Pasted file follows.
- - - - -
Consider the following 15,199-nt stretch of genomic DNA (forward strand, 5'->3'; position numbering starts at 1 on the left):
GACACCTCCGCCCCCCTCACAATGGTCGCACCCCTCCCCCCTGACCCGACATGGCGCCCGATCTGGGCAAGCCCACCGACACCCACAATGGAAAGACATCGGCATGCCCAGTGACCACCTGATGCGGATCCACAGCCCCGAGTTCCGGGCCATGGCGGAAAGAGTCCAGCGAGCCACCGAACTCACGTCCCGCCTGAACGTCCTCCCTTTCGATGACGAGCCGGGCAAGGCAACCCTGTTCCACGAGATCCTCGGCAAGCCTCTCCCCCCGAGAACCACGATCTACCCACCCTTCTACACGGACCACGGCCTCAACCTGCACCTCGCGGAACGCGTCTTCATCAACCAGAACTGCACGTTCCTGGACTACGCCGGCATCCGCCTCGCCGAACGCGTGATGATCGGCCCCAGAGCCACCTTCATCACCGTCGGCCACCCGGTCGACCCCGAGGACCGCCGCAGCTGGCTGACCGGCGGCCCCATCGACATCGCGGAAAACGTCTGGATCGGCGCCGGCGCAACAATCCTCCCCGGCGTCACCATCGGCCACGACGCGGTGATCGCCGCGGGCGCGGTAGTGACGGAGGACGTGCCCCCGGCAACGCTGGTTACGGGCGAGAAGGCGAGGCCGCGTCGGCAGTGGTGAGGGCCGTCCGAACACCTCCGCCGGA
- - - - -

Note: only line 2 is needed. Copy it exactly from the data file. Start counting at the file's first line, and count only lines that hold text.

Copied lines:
GACACCTCCGCCCCCCTCACAATGGTCGCACCCCTCCCCCCTGACCCGACATGGCGCCCGATCTGGGCAAGCCCACCGACACCCACAATGGAAAGACATCGGCATGCCCAGTGACCACCTGATGCGGATCCACAGCCCCGAGTTCCGGGCCATGGCGGAAAGAGTCCAGCGAGCCACCGAACTCACGTCCCGCCTGAACGTCCTCCCTTTCGATGACGAGCCGGGCAAGGCAACCCTGTTCCACGAGATCCTCGGCAAGCCTCTCCCCCCGAGAACCACGATCTACCCACCCTTCTACACGGACCACGGCCTCAACCTGCACCTCGCGGAACGCGTCTTCATCAACCAGAACTGCACGTTCCTGGACTACGCCGGCATCCGCCTCGCCGAACGCGTGATGATCGGCCCCAGAGCCACCTTCATCACCGTCGGCCACCCGGTCGACCCCGAGGACCGCCGCAGCTGGCTGACCGGCGGCCCCATCGACATCGCGGAAAACGTCTGGATCGGCGCCGGCGCAACAATCCTCCCCGGCGTCACCATCGGCCACGACGCGGTGATCGCCGCGGGCGCGGTAGTGACGGAGGACGTGCCCCCGGCAACGCTGGTTACGGGCGAGAAGGCGAGGCCGCGTCGGCAGTGGTGAGGGCCGTCCGAACACCTCCGCCGGA